And I never figured it out for sure. Of course, this will work with standard damage. It gets messy with Knowing Your Own Strength. And throw Conditional Injury in there? Then, it’s back to the drawing board.

But, if you want it to work with CI or both KYOS and CI, then I’d say that decapitation requires a Severity 3 wound, which feels like a nice little bonus for a huge -11 to hit. Normally, it takes Severity 4 for an instantly fatal wound, but Severity 3 can do it if you’re cutting at the cervical vertebrae. Sounds fair enough to me! If you can do 6 more damage to the neck, though, you’re better off not trying to soak up an additional -6 to hit.

Knowing Your Own Strength with Conditional Injury in GURPS

So that’s what he’s been doing.

You caught me fair and square. This month, I’ve spent over a week trying to figure out how to best merge Knowing Your Own Strength (KYOS) with Conditional Injury (CI). The funniest part of the story is that this came from me trying to fit some new decapitation rules into GURPS because I don’t like the idea of, if you get killed by a blow to the neck, that’s decapitation. Then, I got to thinking that using damage multipliers with Knowing Your Own Strength is a tad weird because it’s based on logarithmic ST (though, maybe not logarithmic damage), so I was wondering if damage multipliers should just be damage bonuses.

Then, I found Anthony’s Logarithmic Damage. One way or another, that pointed me toward Conditional Injury. So, then, I wanted to marry KYOS with CI.

So, I started a thread about it. So far, I’m left with this:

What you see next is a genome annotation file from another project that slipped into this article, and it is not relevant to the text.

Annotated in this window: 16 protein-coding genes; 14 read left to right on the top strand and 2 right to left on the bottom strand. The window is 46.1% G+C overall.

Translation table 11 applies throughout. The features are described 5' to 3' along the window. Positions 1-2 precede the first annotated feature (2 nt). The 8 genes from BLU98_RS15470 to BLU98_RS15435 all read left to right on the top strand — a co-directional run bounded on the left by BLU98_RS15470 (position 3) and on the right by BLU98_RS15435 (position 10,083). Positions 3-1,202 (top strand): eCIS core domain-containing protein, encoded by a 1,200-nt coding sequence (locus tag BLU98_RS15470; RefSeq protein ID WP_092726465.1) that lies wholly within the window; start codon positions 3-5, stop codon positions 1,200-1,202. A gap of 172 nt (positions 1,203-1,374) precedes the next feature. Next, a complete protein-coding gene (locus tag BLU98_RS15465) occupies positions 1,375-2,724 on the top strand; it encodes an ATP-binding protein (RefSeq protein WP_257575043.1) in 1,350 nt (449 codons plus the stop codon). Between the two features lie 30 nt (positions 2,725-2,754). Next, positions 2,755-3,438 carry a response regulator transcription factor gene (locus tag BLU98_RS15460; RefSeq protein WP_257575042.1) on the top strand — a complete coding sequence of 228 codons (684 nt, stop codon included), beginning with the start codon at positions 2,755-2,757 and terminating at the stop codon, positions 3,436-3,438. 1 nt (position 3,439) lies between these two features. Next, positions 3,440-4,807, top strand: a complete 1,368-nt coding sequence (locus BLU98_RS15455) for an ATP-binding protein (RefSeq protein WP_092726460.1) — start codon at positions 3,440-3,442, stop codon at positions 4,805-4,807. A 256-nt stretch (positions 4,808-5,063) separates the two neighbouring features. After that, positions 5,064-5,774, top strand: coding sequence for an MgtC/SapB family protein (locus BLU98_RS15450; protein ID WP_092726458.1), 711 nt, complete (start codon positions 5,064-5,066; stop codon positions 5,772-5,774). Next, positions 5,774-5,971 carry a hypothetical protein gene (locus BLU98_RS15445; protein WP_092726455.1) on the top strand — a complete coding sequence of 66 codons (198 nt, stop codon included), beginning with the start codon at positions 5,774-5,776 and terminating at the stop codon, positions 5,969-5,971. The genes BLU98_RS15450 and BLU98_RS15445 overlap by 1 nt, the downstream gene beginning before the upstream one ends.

Ultimately, what I want is a system to use Knowing Your Own Strength (KYOS) from Pyramid #3/83: Alternate GURPS IV and Conditional Injury (CI) from Pyramid #3/120: Alternate GURPS V. Ideally, it would be realistic, easy-to-use, and work directly with KYOS and CI as opposed to creating a parallel system. There has been a lot of great work so far, and I’m extremely grateful to each of the contributors.

THE +30 = ×10 SYSTEM

This is what Anthony’s Know Your Own Damage is based on, and Anthony has listed the advantages of this system here. It is complete, but it doesn’t satisfy the idea of directly working with KYOS and CI because there isn’t enough information on how the systems interact.

THE +24 = ×10 SYSTEM

This assumes that BL in KYOS is converted to be +10 = ×12. It’d be a bit of extra work. Plus, dataweaver mentioned that it “gives you easy squares and cubes”. Anthony argues that it gives “nasty numbers”, and dataweaver argues that it’s “less of a concern […] since we’re actually more interested in ranges of values than exact values”. Earlier in the thread, dataweaver detailed these values here.

THE +20 = ×10 SYSTEM

The +20 = ×10 system feels the best to me. It seems like it would take the least effort to get working directly with KYOS, especially because BL in KYOS is based off of +10 = ×10. KYOS also converts BS ST into KYOS strength this way since KYOS ST is based on 20 times the log of BS ST. dataweaver details a conversion from BS HP/damage to the +20 = ×10 system here. RyanW’s System is described by RyanW as being based on +20 = ×10 here.

RyanW’s System

  • RyanW’s original thread can be found here.
  • RT = (ST – 10) / 3 + 4.
  • WP = (ST – 10) / 3. Roll 1d6—on 1 or 2, give -1 WP; on 3 or 4, give +0 WP; on 5 or 6, give +1 WP.
  • Swing = +1 WP (or +3 ST).
  • BS ST-based weapon damage is divided by 2 and rounded away from 0, then applied to WP.
  • BS DR is converted to DR the same way BS HP is converted to RT.
  • When WP exceeds DR by 3 or less, the WP is reduced:
    • By 1: -3 WP
    • By 2: -2 WP
    • By 3: -1 WP
    • By 4+: -0 WP
    • Where multiple sources of DR apply, apply the reduction for each in turn and check the remaining against the next source of DR (which might be cumbersome in games where layered armor is common).